CURSOR_SHARING VALUE SPACE USED IN SHARED POOL QUERY PERFORMANCE
EXACT (No literal replacement) Worst possible case - each stmt issued has its own parent cursor Best possible case as each stmt has its own plan generated for it based on the value of the literal value present in the stmt
FORCE Best possible case as only one parent and child cursor for each distinct stmt Potentially the worst case as only one plan will be used for each distinct stmt and all occurrences of that stmt will use that plan
SIMILAR without histogram present Best possible case as only one parent and child cursor for each distinct stmt Potentially the worst case as only one plan will be used for each distinct stmt and all occurrences of that stmt will use that plan
SIMILAR with histogram present Not quite as much space used as with EXACT but close. Instead of each stmt having its own parent cursor they will have their own child cursor (which uses less space) Best possible case as each stmt has its own plan generated for it based on the value of the literal value present in the stmt

Adaptive cursor sharing (ACS) is another feature we've blogged about before, which allows the optimizer to generate a set of plans that are optimal for different sets of bind values. A common question is how the two interact, and whether users should consider changing the value of cursor_sharing when upgrading to 11g to take advantage of ACS. The simplest way to think about the interaction between the two features for a given query is to first consider whether literal replacement will take place for a query. Consider a query containing a literal:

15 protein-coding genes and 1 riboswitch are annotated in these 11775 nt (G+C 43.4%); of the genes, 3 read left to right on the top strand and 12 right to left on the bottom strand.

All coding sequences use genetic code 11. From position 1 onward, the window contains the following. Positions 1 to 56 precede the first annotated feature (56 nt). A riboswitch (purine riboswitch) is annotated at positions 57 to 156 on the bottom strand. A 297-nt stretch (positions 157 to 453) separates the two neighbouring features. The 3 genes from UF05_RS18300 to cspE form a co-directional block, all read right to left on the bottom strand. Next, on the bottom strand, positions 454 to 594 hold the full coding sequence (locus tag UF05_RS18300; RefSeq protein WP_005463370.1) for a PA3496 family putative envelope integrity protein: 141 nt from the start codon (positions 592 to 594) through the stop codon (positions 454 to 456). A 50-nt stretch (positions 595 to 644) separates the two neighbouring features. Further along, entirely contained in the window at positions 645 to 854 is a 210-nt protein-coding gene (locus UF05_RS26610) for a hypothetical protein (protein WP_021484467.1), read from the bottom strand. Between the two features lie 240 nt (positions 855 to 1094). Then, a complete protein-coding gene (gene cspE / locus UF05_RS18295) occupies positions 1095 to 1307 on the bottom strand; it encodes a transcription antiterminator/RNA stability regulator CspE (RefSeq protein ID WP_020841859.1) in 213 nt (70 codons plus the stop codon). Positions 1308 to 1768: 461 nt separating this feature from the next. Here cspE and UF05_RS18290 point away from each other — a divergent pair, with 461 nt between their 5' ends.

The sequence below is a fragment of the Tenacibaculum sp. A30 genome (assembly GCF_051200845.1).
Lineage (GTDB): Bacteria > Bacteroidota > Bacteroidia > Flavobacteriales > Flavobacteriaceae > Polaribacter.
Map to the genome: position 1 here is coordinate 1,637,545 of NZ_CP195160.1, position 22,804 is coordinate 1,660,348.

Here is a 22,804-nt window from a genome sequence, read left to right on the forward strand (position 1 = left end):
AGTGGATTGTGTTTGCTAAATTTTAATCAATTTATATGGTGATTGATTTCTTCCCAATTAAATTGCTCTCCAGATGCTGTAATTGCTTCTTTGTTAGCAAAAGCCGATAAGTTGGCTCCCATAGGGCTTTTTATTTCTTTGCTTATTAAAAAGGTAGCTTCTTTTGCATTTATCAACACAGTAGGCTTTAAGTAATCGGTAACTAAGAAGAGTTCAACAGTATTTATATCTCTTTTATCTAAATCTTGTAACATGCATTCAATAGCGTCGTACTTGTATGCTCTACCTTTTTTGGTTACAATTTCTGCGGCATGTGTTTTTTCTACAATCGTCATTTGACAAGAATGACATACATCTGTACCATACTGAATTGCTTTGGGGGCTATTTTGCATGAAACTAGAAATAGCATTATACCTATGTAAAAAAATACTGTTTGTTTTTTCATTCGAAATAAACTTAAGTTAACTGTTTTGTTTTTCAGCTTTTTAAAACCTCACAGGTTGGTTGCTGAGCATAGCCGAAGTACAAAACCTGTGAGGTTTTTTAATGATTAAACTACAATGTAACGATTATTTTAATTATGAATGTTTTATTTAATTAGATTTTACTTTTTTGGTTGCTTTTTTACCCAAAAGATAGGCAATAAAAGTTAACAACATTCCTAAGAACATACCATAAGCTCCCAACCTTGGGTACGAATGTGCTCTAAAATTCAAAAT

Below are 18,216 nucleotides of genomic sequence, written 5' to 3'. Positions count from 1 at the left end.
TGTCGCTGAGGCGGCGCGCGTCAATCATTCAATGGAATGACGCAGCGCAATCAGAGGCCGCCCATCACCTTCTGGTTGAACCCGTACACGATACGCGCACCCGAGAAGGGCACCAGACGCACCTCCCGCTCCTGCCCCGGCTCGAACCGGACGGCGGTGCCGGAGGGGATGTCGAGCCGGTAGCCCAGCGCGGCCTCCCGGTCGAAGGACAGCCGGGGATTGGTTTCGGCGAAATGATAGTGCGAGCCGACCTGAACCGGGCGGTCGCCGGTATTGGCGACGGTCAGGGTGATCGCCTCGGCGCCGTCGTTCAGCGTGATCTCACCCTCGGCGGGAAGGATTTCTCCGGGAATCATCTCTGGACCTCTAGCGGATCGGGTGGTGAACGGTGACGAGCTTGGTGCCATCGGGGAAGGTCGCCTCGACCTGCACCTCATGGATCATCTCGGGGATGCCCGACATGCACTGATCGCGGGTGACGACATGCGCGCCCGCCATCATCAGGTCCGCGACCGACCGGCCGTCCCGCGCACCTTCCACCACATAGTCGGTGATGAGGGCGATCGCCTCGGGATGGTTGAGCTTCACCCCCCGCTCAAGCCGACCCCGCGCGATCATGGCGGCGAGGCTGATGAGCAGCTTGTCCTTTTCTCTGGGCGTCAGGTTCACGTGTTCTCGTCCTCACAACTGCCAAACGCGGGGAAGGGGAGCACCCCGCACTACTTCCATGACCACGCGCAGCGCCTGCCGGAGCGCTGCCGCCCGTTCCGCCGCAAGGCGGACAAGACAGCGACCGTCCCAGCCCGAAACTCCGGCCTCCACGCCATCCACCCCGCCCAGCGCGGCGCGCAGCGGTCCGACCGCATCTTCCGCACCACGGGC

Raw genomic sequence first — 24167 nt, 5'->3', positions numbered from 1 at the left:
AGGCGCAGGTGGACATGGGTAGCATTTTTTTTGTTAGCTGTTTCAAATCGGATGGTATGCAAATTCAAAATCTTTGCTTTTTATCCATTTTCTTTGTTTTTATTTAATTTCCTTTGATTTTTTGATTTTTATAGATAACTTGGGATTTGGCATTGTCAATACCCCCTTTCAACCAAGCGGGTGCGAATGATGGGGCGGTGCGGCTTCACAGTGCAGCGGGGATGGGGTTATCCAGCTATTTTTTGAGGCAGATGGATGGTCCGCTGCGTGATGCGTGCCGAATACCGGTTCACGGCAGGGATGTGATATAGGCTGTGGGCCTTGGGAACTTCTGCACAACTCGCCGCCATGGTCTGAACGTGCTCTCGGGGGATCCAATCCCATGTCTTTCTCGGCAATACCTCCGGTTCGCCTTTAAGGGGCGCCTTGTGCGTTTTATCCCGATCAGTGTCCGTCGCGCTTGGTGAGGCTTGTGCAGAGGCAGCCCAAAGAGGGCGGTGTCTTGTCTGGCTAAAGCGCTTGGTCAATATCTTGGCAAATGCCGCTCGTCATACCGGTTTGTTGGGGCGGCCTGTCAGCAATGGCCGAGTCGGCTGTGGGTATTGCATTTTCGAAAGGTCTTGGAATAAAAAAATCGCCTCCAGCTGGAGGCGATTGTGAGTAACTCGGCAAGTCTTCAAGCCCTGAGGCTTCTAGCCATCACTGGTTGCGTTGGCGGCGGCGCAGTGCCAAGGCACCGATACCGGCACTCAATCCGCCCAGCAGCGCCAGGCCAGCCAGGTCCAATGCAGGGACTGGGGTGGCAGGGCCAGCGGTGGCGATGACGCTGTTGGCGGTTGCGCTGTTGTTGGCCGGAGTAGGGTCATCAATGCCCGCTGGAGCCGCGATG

select * from employees where job = 'Clerk'

As we see from the table above, the treatment of this query by literal replacement will depend on the value of the cursor_sharing parameter and whether there is a histogram on the job column. Here are the interesting cases:

  1. Cursor_sharing = exact. No literal replacement will take place, and the optimizer will see the query as is.
  2. Cursor_sharing = force. Whether there is a histogram or not, literal replacement will take place, and the optimizer will optimize the query as if it were: select * from employees where job = :b Bind peeking will take place, so that the value "Clerk" is used to generate cardinality estimates for the query. Subsequent executions of this query differing only in the literal value will share the same plan.
  3. Cursor_sharing = similar. There are two different cases for this:
    1. There is a histogram on the job column. In this case, literal replacement will not take place. The presence of a histogram indicates that the column is skewed, and the optimal plan may depend on the literal value. Hence, the optimizer sees the query as: select * from employees where job = 'Clerk' and subsequent executions with a different literal will not necessarily use the same plan.
    2. There is no histogram on the job column. This indicates that the column is not skewed, and the optimizer is likely to choose the same plan no matter the literal, so literal replacement takes place.